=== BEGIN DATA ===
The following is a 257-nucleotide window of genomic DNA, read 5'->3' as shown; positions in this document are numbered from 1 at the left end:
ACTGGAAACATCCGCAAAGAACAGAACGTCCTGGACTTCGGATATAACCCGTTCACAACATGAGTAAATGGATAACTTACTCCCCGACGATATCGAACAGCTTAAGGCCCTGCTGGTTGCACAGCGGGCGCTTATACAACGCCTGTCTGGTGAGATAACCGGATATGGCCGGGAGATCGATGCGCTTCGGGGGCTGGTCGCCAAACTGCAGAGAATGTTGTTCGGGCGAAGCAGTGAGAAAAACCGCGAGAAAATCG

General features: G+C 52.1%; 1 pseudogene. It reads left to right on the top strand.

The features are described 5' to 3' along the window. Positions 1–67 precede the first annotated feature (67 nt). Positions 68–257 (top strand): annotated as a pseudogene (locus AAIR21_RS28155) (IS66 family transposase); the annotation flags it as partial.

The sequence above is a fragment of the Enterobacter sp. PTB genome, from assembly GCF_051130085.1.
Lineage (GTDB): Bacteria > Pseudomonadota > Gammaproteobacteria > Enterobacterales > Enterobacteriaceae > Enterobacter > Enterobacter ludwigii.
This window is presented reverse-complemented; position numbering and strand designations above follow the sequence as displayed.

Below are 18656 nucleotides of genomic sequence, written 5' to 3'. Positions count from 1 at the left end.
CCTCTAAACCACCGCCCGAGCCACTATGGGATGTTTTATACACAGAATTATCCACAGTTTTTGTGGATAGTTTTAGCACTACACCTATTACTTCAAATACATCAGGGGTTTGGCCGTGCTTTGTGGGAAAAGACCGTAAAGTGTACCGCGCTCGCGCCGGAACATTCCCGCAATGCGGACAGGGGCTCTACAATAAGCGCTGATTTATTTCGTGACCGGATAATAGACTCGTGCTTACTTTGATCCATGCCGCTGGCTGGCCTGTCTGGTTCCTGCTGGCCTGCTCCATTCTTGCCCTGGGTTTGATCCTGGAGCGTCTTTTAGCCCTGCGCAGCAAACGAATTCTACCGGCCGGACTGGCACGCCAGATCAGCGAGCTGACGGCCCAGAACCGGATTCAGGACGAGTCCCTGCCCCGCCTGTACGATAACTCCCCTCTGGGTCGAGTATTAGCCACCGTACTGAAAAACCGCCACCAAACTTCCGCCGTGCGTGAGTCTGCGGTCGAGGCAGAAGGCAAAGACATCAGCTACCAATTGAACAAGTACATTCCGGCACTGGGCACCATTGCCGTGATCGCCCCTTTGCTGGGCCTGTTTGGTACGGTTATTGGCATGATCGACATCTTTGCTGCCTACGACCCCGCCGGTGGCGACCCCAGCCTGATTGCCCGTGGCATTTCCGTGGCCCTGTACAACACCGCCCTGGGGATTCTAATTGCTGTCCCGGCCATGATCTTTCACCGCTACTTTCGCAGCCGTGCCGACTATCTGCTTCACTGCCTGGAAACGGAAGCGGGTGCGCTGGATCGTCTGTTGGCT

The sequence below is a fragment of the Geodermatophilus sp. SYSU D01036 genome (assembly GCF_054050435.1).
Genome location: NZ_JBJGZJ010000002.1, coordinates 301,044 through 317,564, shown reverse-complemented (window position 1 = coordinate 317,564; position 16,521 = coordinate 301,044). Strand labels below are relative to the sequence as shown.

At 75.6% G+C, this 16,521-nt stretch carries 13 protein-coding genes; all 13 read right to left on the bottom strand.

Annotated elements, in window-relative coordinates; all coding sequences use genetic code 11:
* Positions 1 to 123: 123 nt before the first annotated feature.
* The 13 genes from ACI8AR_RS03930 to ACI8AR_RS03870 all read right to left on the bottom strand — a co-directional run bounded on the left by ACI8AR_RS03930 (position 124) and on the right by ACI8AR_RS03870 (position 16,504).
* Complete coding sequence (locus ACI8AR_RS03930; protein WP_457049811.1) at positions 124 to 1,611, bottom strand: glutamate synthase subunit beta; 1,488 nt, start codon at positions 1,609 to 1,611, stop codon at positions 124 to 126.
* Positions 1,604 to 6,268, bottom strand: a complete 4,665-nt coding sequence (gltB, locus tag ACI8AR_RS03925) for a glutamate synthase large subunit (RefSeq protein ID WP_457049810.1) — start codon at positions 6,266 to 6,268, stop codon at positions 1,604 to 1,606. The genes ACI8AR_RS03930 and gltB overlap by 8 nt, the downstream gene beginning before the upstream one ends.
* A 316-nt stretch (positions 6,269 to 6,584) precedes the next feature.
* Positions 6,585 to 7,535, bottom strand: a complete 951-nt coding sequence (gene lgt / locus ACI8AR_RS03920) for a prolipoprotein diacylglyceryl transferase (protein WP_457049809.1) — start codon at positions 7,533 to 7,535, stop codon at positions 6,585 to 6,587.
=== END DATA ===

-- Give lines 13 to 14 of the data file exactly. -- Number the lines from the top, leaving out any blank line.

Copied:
Annotated elements, in window-relative coordinates; all coding sequences use genetic code 11:
* Positions 1 to 123: 123 nt before the first annotated feature.